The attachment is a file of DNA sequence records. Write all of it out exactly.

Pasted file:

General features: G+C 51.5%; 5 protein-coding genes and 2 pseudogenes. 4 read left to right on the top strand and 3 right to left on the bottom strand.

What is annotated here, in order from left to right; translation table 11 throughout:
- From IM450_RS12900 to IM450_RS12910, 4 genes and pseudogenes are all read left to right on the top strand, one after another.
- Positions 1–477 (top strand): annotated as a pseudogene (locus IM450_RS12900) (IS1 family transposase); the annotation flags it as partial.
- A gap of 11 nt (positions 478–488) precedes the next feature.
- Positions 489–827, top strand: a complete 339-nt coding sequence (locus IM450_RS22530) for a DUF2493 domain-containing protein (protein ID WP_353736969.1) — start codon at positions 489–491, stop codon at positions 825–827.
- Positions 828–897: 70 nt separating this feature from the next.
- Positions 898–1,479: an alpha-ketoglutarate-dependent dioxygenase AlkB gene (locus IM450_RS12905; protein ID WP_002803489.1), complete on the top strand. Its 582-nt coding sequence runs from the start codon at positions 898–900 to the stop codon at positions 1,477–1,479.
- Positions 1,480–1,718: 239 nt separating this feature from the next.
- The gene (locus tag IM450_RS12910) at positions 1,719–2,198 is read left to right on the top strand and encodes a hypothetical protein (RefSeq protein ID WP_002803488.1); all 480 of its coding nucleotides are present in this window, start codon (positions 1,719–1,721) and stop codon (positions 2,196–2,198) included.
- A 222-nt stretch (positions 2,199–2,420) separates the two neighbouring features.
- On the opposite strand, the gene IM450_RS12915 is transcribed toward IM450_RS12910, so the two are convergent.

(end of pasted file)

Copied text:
General features: G+C 51.5%; 5 protein-coding genes and 2 pseudogenes. 4 read left to right on the top strand and 3 right to left on the bottom strand.

What is annotated here, in order from left to right; translation table 11 throughout:
- From IM450_RS12900 to IM450_RS12910, 4 genes and pseudogenes are all read left to right on the top strand, one after another.
- Positions 1–477 (top strand): annotated as a pseudogene (locus IM450_RS12900) (IS1 family transposase); the annotation flags it as partial.
- A gap of 11 nt (positions 478–488) precedes the next feature.
- Positions 489–827, top strand: a complete 339-nt coding sequence (locus IM450_RS22530) for a DUF2493 domain-containing protein (protein ID WP_353736969.1) — start codon at positions 489–491, stop codon at positions 825–827.
- Positions 828–897: 70 nt separating this feature from the next.
- Positions 898–1,479: an alpha-ketoglutarate-dependent dioxygenase AlkB gene (locus IM450_RS12905; protein ID WP_002803489.1), complete on the top strand. Its 582-nt coding sequence runs from the start codon at positions 898–900 to the stop codon at positions 1,477–1,479.
- Positions 1,480–1,718: 239 nt separating this feature from the next.
- The gene (locus tag IM450_RS12910) at positions 1,719–2,198 is read left to right on the top strand and encodes a hypothetical protein (RefSeq protein ID WP_002803488.1); all 480 of its coding nucleotides are present in this window, start codon (positions 1,719–1,721) and stop codon (positions 2,196–2,198) included.
- A 222-nt stretch (positions 2,199–2,420) separates the two neighbouring features.
- On the opposite strand, the gene IM450_RS12915 is transcribed toward IM450_RS12910, so the two are convergent.